I became a teen and a geek at the same time.
I believe that every geek has a story to tell. A story about a passion. Here’s mine.
My First Computer Was a UNIX Server
My family was living in Kinshasa, Zaire at that time (1990). School finished at noon, so we kids had plenty of time in the afternoon to enjoy an expat’s life. My father was IT director in the brewery Unibra. In Spring 1990, he ordered a department server for the operations of the company. The machine was supposed to serve many VT100 terminals.
When the package arrived, it turned out that it did not work. The computer itself was perfect, but the COM multiplexer did not work. Therefore, it was only possible to connect two terminals (one on each COM port) instead of a dozen. The computer was deemed useless and was to be returned to NCR for repair and diagnostic. I don’t remember if the computer came by boat or by air, but you can imagine that shipping a 30-kg high-tech box from US to Kinshasa and back is not cheap. So instead of having the machine sent back, NCR offered a good discount and my father could buy it for personal use.
This department server became my first computer. It had a 25 MHz 80386 CPU, 4 MB of RAM and 100 GB of SCSI disk. At that time, 8 MHz / 640 KB / 20 MB was still the norm on the consumer market, so I became the principal user of a very high-tech toy. Yet, the most amazing piece was not its hardware but its software: NCR Unix. A real 32-bit operating system (the first 32-bit OS of Microsoft, Windows NT, was first released three years later). A real multi-user and multitask system! The most amazing of all components was VP/IX, an MS-DOS emulation package for UNIX, which could execute multiple instances of MS-DOS inside “virtual machines” running in virtual 8086 mode. The UNIX file system was accessible through MS-DOS virtual network drives.
The BASIC Years (12-13)
I started my first programs almost immediately. Weeks before receiving the computer (even before I knew we would get one), I started writing my first program on paper. I think my teacher at school was happy about that: I was so busy programming during class hours that I had no time to disturb my classmates any more. The program was a memory card game written in GW-BASIC (the well of Microsoft’s fortune), adapted from a listing I found in the fascinating techie magazine Science & Life Junior. Since MS-DOS had no decent editor, I typed it in VI. Most surprisingly, it worked. Oh, maybe not the first day, but probably the first week.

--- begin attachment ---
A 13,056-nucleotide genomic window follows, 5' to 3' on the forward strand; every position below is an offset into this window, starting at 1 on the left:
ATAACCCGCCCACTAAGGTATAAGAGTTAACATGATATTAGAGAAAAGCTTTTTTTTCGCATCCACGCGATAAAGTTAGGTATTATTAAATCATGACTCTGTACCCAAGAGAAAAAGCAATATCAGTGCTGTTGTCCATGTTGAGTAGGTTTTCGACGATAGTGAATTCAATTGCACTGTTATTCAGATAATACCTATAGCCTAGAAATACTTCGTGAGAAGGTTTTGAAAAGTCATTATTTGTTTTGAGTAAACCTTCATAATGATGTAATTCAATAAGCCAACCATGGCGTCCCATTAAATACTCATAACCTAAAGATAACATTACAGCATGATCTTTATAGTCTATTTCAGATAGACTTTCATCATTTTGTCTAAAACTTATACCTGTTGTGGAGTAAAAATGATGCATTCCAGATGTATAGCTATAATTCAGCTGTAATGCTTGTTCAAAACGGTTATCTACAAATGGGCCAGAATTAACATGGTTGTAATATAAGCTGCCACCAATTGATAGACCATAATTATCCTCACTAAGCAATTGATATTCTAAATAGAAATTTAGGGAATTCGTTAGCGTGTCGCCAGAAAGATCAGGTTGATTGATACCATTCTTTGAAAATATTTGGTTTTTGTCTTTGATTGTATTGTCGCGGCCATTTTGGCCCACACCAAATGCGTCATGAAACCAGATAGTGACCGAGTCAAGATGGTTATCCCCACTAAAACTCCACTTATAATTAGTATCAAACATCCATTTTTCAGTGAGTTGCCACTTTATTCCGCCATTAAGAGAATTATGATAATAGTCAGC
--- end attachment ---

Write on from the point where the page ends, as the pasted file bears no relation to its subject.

I spent most of the afternoons of my 13th year programming, to great despair of my parents hoping some healthier activities.
I soon received the book “The PC Bible – System Programming” (probably a suggestion of my uncle and geek Francois Carlier), covering hardware, DOS and BIOS programming. I read it during a couple of hours every day in near-dark when my parents thought I was in bed (for my defense, I was in bed). At the age of 13, I probably had a complete understanding of PC system programming (it was, arguably, still an achievable task in system as small as MS-DOS 3). Tim Paterson became my hero, while other kids were playing football and discussing about pop stars I’ve never heard of. Bill Gates? Probably a businessman, not a hero of any kind. That’s what I still thought 2 years ago.
"With all the code being written out there, who gets the credit? People like Bill Gates get it all and he hasn't written anything in years!" – Tim Paterson, 1983
This big book was in French. But the UNIX documentation was not, of course. It’s something US geeks may easily overlook but… we other geeks had to learn computing from books written in a language we did not speak a word of! I eventually had my first English lesson at the age of 13.
I figured out that virtual 8086 mode is not cool enough, created a DOS boot floppy, a DOS partition, and let UNIX aside. In the process, I erased the partition table a couple of times. I wonder if my father was really angry, but when it happened for the third time, I was so afraid that I installed UNIX from floppy disks. At the age of 13, without knowing English. I could probably congratulate UNIX engineers.
My mother and kids were repatriated by the Belgian and French paratroopers during the so-called “October 1991 events”. We could take with us anything we could bear. Since the computer and the monitor were probably heavier than me, they staid. It eventually came back to Belgium by boat six months later.